Our team workshop project really took off this week as we finished our syllabus, supplemental documents, and individual PowerPoint’s presentations aimed at the different phases of the class. I had never used PowerPoint before, so that was a good experience. It’s a highly intuitive program that has a lot of template designs that can make presentations look very professional. It was a huge milestone for the project, and the team really pulled through and it looks great.
This week’s module offered several different hardware and software options that could be used in the classroom. It was interesting because material really focused on teaching kids with technology, and it showed a lot of pros and cons concerning the technology. The information reaffirmed by mindset that technology such as personal laptops can be a huge asset to students who have guidance, and want to explore the positive attributes of having personal hardware. The problem comes when those resources are abused. I read a story about schools pulling their laptop programs due to concerns of lack of results, and misuse of resources, which seemed rampant. It seems they rushed into the digital age without preparing the staff or students adequately, such as addressed in the articles “One-to-One Computing: Lessons Learned, and Pitfalls to Avoid,” and “K-12 Computing Blueprint.”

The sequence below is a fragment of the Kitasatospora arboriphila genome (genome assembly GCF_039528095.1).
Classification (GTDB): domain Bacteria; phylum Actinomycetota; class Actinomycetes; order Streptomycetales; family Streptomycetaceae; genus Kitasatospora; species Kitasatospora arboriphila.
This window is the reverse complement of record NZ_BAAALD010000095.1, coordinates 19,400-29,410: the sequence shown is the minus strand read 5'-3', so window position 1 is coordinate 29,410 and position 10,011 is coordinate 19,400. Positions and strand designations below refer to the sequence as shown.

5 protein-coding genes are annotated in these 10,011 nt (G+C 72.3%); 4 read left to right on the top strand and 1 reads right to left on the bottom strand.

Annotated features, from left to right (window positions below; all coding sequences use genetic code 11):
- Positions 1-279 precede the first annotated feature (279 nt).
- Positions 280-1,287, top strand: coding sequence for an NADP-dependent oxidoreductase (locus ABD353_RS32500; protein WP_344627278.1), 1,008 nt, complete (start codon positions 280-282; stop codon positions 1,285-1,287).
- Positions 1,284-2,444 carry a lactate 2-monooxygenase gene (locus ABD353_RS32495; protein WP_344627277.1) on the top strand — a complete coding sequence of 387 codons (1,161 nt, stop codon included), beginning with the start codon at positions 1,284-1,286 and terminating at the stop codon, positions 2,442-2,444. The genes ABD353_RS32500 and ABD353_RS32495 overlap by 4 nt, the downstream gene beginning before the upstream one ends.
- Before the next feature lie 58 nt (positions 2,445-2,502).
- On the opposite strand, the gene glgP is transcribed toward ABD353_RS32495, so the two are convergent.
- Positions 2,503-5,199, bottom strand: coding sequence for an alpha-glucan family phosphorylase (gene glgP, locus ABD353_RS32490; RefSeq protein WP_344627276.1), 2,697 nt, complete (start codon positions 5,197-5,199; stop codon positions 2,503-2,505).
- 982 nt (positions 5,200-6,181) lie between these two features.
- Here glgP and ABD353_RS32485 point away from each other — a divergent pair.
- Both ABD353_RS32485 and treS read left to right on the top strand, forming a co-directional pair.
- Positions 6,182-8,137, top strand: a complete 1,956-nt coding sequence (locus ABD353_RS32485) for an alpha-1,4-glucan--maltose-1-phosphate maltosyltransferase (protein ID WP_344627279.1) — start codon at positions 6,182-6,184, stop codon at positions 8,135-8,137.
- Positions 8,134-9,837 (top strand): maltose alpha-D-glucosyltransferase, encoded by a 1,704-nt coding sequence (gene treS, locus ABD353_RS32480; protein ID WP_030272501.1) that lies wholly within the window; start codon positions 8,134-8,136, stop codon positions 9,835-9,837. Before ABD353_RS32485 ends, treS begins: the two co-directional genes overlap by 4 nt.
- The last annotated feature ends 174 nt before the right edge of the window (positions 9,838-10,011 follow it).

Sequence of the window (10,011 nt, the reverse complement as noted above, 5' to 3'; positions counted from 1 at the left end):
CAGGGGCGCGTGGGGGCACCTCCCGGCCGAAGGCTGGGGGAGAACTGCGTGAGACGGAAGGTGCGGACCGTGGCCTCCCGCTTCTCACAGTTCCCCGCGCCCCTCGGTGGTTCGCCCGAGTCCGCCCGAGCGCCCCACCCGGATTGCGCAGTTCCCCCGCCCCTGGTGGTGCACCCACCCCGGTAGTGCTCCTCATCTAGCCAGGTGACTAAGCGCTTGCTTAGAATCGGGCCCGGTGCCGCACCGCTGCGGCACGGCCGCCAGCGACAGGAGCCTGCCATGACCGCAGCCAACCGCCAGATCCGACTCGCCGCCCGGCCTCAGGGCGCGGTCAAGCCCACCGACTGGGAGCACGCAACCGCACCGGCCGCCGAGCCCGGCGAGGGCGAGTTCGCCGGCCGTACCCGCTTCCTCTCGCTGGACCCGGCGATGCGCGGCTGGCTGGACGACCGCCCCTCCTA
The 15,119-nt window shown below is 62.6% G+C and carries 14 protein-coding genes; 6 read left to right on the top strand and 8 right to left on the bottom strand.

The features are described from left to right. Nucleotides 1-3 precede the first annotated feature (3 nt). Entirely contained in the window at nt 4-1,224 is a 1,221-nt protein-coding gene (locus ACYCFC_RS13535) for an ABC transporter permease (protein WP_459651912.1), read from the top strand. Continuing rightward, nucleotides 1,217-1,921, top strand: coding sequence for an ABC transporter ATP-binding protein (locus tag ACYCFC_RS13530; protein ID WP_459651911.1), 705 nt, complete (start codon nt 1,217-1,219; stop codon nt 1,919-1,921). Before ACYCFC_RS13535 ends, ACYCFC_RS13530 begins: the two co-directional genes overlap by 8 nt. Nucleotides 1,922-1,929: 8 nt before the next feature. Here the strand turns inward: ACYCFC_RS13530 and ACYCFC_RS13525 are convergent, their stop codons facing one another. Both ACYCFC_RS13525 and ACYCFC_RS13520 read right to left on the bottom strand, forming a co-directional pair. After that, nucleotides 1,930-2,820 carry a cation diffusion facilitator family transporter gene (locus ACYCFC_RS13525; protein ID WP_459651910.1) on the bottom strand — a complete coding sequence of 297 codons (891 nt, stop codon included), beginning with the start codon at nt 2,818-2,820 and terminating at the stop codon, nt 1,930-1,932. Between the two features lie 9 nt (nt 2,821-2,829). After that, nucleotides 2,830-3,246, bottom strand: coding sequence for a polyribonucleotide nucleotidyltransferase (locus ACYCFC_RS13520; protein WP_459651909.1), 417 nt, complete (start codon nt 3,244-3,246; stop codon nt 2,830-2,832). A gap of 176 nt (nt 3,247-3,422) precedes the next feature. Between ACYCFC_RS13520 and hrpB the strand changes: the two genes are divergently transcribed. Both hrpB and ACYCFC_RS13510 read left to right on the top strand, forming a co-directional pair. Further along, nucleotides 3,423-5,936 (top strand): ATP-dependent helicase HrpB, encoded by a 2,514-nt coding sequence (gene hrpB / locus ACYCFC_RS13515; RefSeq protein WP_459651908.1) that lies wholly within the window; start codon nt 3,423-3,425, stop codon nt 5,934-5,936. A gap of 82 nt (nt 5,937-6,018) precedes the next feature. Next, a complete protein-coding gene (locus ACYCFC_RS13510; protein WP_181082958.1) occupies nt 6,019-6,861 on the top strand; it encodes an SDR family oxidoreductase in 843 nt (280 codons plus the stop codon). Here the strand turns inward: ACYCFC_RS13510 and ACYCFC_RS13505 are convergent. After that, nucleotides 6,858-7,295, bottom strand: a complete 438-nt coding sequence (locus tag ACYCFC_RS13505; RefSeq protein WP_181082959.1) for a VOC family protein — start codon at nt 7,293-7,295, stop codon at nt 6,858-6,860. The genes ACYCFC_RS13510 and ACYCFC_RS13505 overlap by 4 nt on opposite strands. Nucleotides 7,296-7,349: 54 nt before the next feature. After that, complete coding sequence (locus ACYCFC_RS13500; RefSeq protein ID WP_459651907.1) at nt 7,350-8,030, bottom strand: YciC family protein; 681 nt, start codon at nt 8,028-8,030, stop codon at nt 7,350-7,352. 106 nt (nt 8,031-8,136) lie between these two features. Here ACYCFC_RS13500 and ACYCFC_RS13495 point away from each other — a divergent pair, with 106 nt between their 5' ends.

I consider myself a fairly tech savvy individual, but I am by no means an expert. The question I have is what kind of security and restraints are there that can be implemented with the laptops to curtail misuse? In the next couple of years I will need to know what I can do to make the computers safe for my classroom, and also for my home computers so I can direct my kids into the new frontier of the internet instead of the abyss.